The first thing we do with any wine tasting trip is stock up on dim sum from Oakland's Chinatown for the car ride up. All that grease does magical things to boost your tolerance. I haven't had dim sum since I came to the realization that grains and complex carbs exacerbate my GERD, so this was going to be quite the test to see what my tolerance was. At least it would taste great going down!
|Tao Yen Pastry - Oakland Chinatown|
Our first stop of the day was a new-to-us winery called Amista in the Dry Creek Valley, right near the general store. It has a really great location with tasting room barn overlooking estate-grown chardonnay and syrah grapes. I'm not sure how long they've been open, but my impression is that they've decided to go with a more Napa-like tasting experience than you find at surrounding wineries. First off, every tasting is $8/person. At this price, that gives you access to a chardonnay, rose, syrah, zinfandel, cabernet, and a port. The wines were decent; in fact, we liked the syrah quite a bit.
Unfortunately, throughout the entire tasting experience they push the wine club really hard. They keep telling you all the things you're not tasting and that you could be tasting if you just signed up for the club. They talk to you about wine club events more than they talk to you about the wine. I know more about their wine club members and their dogs than I do about the way the wines are made. I had to ask where Francesca's Terrace was because there's no indication of it any other way.
We decided to purchase two bottles of wine, expecting that the tasting fee would be waived given the purchase. That's pretty standard for this area. Nope. $16 + tax on top of the $60 we were already spending on the two bottles. And the second we said we weren't interested in the wine club, the smiles were put away and it became "get 'em out of here" mode. It was generally very off-putting and just so not in keeping with the other wineries in the area. We've been coming to Dry Creek Valley & Alexander Valley since 2002 and never once that I can remember have we paid a tasting fee after also buying wine.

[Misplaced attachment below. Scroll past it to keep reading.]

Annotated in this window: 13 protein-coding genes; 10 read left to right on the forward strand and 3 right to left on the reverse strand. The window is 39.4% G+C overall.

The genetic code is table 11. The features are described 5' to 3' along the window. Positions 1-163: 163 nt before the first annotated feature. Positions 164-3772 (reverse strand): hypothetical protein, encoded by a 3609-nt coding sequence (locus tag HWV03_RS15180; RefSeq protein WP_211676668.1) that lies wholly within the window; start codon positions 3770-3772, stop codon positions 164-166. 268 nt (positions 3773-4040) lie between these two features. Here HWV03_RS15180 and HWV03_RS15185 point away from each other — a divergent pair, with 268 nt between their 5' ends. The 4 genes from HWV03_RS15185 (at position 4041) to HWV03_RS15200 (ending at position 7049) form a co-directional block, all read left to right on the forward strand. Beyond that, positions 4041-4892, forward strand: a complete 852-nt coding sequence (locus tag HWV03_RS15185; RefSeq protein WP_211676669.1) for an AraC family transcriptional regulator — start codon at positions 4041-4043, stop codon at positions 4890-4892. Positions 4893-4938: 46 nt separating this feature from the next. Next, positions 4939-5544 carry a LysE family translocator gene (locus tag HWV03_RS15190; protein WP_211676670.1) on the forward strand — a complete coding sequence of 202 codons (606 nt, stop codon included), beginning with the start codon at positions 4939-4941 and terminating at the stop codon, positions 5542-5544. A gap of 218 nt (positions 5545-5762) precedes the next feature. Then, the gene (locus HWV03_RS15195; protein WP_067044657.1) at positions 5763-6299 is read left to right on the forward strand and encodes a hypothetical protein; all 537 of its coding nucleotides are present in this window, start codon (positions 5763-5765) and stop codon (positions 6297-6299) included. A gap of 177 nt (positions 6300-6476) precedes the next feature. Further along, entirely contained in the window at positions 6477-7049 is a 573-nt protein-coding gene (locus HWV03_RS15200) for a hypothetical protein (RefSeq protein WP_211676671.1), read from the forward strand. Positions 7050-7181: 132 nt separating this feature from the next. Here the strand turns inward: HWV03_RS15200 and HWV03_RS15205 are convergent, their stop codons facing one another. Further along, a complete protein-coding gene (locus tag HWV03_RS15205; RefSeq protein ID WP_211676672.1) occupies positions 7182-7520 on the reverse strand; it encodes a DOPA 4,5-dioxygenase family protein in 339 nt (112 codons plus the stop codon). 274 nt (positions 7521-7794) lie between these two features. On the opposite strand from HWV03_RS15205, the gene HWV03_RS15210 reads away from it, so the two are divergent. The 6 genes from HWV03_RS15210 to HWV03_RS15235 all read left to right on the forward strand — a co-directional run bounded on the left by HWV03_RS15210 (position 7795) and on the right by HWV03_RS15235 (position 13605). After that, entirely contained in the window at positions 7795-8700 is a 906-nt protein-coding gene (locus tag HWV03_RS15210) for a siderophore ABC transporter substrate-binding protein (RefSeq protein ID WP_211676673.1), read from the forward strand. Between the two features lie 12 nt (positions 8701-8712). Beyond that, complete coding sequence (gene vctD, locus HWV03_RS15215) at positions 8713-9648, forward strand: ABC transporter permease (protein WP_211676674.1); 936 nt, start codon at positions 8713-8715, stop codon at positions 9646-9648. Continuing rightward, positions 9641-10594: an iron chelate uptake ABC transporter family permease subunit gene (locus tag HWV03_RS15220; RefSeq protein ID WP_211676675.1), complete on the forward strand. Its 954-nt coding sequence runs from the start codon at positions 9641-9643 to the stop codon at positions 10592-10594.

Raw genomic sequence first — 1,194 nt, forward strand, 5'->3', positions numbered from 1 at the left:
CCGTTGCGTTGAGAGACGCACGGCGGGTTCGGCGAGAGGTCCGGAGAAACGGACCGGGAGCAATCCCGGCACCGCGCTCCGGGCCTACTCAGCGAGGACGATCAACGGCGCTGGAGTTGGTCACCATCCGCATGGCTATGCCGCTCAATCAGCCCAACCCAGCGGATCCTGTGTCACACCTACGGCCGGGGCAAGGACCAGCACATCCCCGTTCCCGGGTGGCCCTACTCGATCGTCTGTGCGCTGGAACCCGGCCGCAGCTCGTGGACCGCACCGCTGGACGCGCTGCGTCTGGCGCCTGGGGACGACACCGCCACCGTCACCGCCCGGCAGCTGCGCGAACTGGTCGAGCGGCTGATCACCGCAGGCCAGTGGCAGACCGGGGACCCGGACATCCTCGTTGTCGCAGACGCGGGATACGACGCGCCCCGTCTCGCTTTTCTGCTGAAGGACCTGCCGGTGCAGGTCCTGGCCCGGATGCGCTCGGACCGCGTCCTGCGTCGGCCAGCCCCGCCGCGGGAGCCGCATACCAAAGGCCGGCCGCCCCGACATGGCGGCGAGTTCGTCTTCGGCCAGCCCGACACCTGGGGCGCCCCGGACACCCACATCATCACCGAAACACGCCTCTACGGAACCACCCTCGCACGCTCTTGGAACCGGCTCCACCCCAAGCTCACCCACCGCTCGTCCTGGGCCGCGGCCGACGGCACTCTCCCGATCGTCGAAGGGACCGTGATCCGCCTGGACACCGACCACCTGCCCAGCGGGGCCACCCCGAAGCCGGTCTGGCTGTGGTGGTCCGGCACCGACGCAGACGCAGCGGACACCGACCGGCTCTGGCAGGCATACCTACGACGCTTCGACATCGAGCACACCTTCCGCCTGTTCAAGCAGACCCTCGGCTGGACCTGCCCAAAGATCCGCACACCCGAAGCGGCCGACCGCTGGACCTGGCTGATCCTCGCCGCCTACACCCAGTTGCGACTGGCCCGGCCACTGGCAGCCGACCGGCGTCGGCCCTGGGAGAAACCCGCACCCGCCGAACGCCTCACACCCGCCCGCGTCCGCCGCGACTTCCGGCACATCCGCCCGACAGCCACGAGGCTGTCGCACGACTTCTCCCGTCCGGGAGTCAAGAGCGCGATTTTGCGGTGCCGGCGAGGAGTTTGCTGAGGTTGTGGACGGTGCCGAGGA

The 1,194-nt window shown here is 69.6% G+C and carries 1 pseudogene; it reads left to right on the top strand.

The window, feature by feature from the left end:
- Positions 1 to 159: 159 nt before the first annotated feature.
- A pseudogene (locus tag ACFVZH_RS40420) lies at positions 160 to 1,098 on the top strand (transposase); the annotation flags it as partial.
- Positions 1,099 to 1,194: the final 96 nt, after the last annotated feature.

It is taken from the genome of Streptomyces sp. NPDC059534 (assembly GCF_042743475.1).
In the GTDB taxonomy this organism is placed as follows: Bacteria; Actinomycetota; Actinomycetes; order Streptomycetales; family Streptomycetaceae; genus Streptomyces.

Our next stop was our long-time wine club, Manzanita Creek, in Healdsburg. This place, as I've mentioned before, is low on ambiance and high on service. It's located in a warehouse in the industrial part of town and unless you're looking for it, you might not find it. We had 1.5 cases of futures to pick up, plus our November shipment of six bottles, PLUS they were having a 50% off sale on 2007 varietals for wine club members so we picked up another case. The wine maker, Jack, is getting ready to have his two newest wines judged in the coming weeks so he gave us two additional bottles to taste and let him know what we think.
I love Jack. I love the wine club. The experience we get when we go to Manzanita Creek - personalized service - is really what we're looking for in a wine club environment. Not some sales pitch repeated over and over again until we capitulate just so you'll stop talking about your wine club.
After Manzanita Creek we went to our other wine club, Hawkes Wine in Alexander Valley. We chatted for a bit with Alex about various wines we'd all been tasting, tasted a bit of wine from Hawkes (hello 2002 Cabernet!), upgraded our wine club membership to start getting some merlot, picked a fig from their GIANT fig tree (it makes ours look like a sapling), and then heading out of the valley to Peterson's Farm in Petaluma.
We were worried about finding this place. Our directions were okay, but we're not very familiar with the area. If it's not the outlets, we never really visit Petaluma. Well, we shouldn't have been worried. Peterson Farm, for those who are interested in going, is just down the road from the outlets. Seriously. It's like you're on the highway and then in seconds you're in farm country. Strange how that happens.
Straight away I can tell you that Peterson's Farm is adorable. This is not a once-a-year pumpkin patch with hay rides and corn mazes (that's further up the highway - you can't miss it because all the cars drop down to 20 mph while they take a peek). This is a working farm, complete with a menagerie of animals and a real field of squash of all varieties. And the cows. Oh the adorable cows.
We got home from the farm at about 5:30 p.m. All in all it was an incredibly lovely day and it really put me in the mood for Halloween this year. I'm definitely going to be decorating our front porch, so stay tuned for that. In the meantime, I leave you with our haul.
Why yes, that IS three cases of wine. For two people.